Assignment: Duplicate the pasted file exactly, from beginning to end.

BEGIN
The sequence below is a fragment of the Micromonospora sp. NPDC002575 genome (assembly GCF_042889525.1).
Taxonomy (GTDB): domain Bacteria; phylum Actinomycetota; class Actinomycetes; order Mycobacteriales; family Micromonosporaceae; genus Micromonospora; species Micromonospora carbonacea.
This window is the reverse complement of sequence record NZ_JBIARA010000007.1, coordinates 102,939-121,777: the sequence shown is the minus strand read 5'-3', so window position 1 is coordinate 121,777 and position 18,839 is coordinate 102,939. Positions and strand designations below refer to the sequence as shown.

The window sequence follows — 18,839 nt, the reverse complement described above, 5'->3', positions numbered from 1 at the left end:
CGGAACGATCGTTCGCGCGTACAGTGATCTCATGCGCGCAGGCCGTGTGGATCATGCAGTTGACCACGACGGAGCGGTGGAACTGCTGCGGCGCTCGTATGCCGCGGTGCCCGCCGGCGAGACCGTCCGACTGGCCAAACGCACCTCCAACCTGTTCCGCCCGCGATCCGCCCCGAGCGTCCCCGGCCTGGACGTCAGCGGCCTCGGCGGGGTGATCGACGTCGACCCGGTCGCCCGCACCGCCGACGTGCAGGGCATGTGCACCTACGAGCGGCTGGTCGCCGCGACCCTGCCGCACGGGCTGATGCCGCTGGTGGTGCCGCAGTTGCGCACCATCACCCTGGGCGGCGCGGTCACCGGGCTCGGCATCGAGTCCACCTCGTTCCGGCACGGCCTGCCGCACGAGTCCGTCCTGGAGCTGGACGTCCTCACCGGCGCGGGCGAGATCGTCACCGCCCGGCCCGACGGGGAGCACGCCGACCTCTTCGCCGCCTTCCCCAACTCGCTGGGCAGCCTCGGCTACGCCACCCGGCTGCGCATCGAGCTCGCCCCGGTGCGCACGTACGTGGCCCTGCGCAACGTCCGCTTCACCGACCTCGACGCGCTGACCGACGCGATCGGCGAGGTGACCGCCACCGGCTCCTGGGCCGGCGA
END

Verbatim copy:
The sequence below is a fragment of the Micromonospora sp. NPDC002575 genome (assembly GCF_042889525.1).
Taxonomy (GTDB): domain Bacteria; phylum Actinomycetota; class Actinomycetes; order Mycobacteriales; family Micromonosporaceae; genus Micromonospora; species Micromonospora carbonacea.
This window is the reverse complement of sequence record NZ_JBIARA010000007.1, coordinates 102,939-121,777: the sequence shown is the minus strand read 5'-3', so window position 1 is coordinate 121,777 and position 18,839 is coordinate 102,939. Positions and strand designations below refer to the sequence as shown.

The window sequence follows — 18,839 nt, the reverse complement described above, 5'->3', positions numbered from 1 at the left end:
CGGAACGATCGTTCGCGCGTACAGTGATCTCATGCGCGCAGGCCGTGTGGATCATGCAGTTGACCACGACGGAGCGGTGGAACTGCTGCGGCGCTCGTATGCCGCGGTGCCCGCCGGCGAGACCGTCCGACTGGCCAAACGCACCTCCAACCTGTTCCGCCCGCGATCCGCCCCGAGCGTCCCCGGCCTGGACGTCAGCGGCCTCGGCGGGGTGATCGACGTCGACCCGGTCGCCCGCACCGCCGACGTGCAGGGCATGTGCACCTACGAGCGGCTGGTCGCCGCGACCCTGCCGCACGGGCTGATGCCGCTGGTGGTGCCGCAGTTGCGCACCATCACCCTGGGCGGCGCGGTCACCGGGCTCGGCATCGAGTCCACCTCGTTCCGGCACGGCCTGCCGCACGAGTCCGTCCTGGAGCTGGACGTCCTCACCGGCGCGGGCGAGATCGTCACCGCCCGGCCCGACGGGGAGCACGCCGACCTCTTCGCCGCCTTCCCCAACTCGCTGGGCAGCCTCGGCTACGCCACCCGGCTGCGCATCGAGCTCGCCCCGGTGCGCACGTACGTGGCCCTGCGCAACGTCCGCTTCACCGACCTCGACGCGCTGACCGACGCGATCGGCGAGGTGACCGCCACCGGCTCCTGGGCCGGCGA